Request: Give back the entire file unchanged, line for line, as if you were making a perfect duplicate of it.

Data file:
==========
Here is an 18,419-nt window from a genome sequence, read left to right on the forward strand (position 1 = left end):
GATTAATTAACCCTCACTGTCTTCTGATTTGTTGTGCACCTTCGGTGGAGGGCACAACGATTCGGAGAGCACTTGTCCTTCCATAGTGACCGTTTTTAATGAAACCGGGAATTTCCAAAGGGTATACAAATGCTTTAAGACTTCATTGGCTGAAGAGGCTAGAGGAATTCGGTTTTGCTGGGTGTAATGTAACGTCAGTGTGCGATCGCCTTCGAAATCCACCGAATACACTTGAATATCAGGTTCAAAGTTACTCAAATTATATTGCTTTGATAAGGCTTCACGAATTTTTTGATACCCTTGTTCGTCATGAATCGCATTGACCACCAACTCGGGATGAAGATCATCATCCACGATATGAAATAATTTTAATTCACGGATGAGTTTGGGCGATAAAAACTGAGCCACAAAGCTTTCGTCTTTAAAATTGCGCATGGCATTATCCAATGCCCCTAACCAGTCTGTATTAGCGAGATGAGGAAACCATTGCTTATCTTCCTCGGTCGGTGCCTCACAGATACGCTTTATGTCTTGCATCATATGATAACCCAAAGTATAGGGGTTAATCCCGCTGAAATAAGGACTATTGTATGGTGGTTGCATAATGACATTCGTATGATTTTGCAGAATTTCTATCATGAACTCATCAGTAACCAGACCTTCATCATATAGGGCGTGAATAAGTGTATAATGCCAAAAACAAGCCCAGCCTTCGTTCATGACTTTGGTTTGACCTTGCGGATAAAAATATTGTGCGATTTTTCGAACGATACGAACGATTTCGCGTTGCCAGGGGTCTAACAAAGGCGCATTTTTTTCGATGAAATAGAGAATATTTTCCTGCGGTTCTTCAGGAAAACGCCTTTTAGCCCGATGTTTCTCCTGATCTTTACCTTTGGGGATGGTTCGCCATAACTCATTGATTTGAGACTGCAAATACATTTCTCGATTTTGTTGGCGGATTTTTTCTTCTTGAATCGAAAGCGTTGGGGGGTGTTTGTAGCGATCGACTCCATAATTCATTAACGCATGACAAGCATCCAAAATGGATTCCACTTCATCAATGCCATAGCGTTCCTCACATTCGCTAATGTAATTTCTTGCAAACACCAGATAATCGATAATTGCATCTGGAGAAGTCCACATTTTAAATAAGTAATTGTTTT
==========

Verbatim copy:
Here is an 18,419-nt window from a genome sequence, read left to right on the forward strand (position 1 = left end):
GATTAATTAACCCTCACTGTCTTCTGATTTGTTGTGCACCTTCGGTGGAGGGCACAACGATTCGGAGAGCACTTGTCCTTCCATAGTGACCGTTTTTAATGAAACCGGGAATTTCCAAAGGGTATACAAATGCTTTAAGACTTCATTGGCTGAAGAGGCTAGAGGAATTCGGTTTTGCTGGGTGTAATGTAACGTCAGTGTGCGATCGCCTTCGAAATCCACCGAATACACTTGAATATCAGGTTCAAAGTTACTCAAATTATATTGCTTTGATAAGGCTTCACGAATTTTTTGATACCCTTGTTCGTCATGAATCGCATTGACCACCAACTCGGGATGAAGATCATCATCCACGATATGAAATAATTTTAATTCACGGATGAGTTTGGGCGATAAAAACTGAGCCACAAAGCTTTCGTCTTTAAAATTGCGCATGGCATTATCCAATGCCCCTAACCAGTCTGTATTAGCGAGATGAGGAAACCATTGCTTATCTTCCTCGGTCGGTGCCTCACAGATACGCTTTATGTCTTGCATCATATGATAACCCAAAGTATAGGGGTTAATCCCGCTGAAATAAGGACTATTGTATGGTGGTTGCATAATGACATTCGTATGATTTTGCAGAATTTCTATCATGAACTCATCAGTAACCAGACCTTCATCATATAGGGCGTGAATAAGTGTATAATGCCAAAAACAAGCCCAGCCTTCGTTCATGACTTTGGTTTGACCTTGCGGATAAAAATATTGTGCGATTTTTCGAACGATACGAACGATTTCGCGTTGCCAGGGGTCTAACAAAGGCGCATTTTTTTCGATGAAATAGAGAATATTTTCCTGCGGTTCTTCAGGAAAACGCCTTTTAGCCCGATGTTTCTCCTGATCTTTACCTTTGGGGATGGTTCGCCATAACTCATTGATTTGAGACTGCAAATACATTTCTCGATTTTGTTGGCGGATTTTTTCTTCTTGAATCGAAAGCGTTGGGGGGTGTTTGTAGCGATCGACTCCATAATTCATTAACGCATGACAAGCATCCAAAATGGATTCCACTTCATCAATGCCATAGCGTTCCTCACATTCGCTAATGTAATTTCTTGCAAACACCAGATAATCGATAATTGCATCTGGAGAAGTCCACATTTTAAATAAGTAATTGTTTT